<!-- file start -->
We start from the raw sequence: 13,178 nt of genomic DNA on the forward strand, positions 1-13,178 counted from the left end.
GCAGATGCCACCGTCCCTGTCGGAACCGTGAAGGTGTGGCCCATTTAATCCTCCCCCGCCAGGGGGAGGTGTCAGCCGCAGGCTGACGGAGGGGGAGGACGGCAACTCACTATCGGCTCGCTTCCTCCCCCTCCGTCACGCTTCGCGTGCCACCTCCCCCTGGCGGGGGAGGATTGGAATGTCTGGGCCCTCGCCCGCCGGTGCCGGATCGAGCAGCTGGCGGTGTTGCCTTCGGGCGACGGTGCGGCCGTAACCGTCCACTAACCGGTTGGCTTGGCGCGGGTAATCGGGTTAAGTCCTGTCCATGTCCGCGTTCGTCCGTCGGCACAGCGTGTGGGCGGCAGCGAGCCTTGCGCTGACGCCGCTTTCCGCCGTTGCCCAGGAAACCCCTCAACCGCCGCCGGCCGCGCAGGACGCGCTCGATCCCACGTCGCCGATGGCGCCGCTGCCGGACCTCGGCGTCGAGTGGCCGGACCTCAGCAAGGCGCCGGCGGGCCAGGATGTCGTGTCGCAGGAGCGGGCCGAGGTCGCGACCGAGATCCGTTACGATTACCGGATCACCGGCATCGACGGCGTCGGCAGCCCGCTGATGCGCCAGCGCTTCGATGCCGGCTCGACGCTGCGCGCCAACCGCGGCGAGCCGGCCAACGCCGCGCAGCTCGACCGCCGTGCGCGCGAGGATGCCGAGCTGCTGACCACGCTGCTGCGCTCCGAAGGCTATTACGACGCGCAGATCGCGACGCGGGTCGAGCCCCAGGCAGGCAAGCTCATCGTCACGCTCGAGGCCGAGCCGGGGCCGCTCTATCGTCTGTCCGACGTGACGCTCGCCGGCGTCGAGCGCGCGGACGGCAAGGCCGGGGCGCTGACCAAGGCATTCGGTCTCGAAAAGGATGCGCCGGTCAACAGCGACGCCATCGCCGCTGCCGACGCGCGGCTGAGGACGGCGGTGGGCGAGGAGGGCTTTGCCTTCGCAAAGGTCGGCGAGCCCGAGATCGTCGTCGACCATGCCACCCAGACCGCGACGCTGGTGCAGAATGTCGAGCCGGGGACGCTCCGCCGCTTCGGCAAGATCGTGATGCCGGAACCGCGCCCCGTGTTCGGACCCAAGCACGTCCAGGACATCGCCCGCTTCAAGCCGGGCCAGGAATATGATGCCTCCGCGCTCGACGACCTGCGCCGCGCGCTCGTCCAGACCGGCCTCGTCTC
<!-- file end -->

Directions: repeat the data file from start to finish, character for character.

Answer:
We start from the raw sequence: 13,178 nt of genomic DNA on the forward strand, positions 1-13,178 counted from the left end.
GCAGATGCCACCGTCCCTGTCGGAACCGTGAAGGTGTGGCCCATTTAATCCTCCCCCGCCAGGGGGAGGTGTCAGCCGCAGGCTGACGGAGGGGGAGGACGGCAACTCACTATCGGCTCGCTTCCTCCCCCTCCGTCACGCTTCGCGTGCCACCTCCCCCTGGCGGGGGAGGATTGGAATGTCTGGGCCCTCGCCCGCCGGTGCCGGATCGAGCAGCTGGCGGTGTTGCCTTCGGGCGACGGTGCGGCCGTAACCGTCCACTAACCGGTTGGCTTGGCGCGGGTAATCGGGTTAAGTCCTGTCCATGTCCGCGTTCGTCCGTCGGCACAGCGTGTGGGCGGCAGCGAGCCTTGCGCTGACGCCGCTTTCCGCCGTTGCCCAGGAAACCCCTCAACCGCCGCCGGCCGCGCAGGACGCGCTCGATCCCACGTCGCCGATGGCGCCGCTGCCGGACCTCGGCGTCGAGTGGCCGGACCTCAGCAAGGCGCCGGCGGGCCAGGATGTCGTGTCGCAGGAGCGGGCCGAGGTCGCGACCGAGATCCGTTACGATTACCGGATCACCGGCATCGACGGCGTCGGCAGCCCGCTGATGCGCCAGCGCTTCGATGCCGGCTCGACGCTGCGCGCCAACCGCGGCGAGCCGGCCAACGCCGCGCAGCTCGACCGCCGTGCGCGCGAGGATGCCGAGCTGCTGACCACGCTGCTGCGCTCCGAAGGCTATTACGACGCGCAGATCGCGACGCGGGTCGAGCCCCAGGCAGGCAAGCTCATCGTCACGCTCGAGGCCGAGCCGGGGCCGCTCTATCGTCTGTCCGACGTGACGCTCGCCGGCGTCGAGCGCGCGGACGGCAAGGCCGGGGCGCTGACCAAGGCATTCGGTCTCGAAAAGGATGCGCCGGTCAACAGCGACGCCATCGCCGCTGCCGACGCGCGGCTGAGGACGGCGGTGGGCGAGGAGGGCTTTGCCTTCGCAAAGGTCGGCGAGCCCGAGATCGTCGTCGACCATGCCACCCAGACCGCGACGCTGGTGCAGAATGTCGAGCCGGGGACGCTCCGCCGCTTCGGCAAGATCGTGATGCCGGAACCGCGCCCCGTGTTCGGACCCAAGCACGTCCAGGACATCGCCCGCTTCAAGCCGGGCCAGGAATATGATGCCTCCGCGCTCGACGACCTGCGCCGCGCGCTCGTCCAGACCGGCCTCGTCTC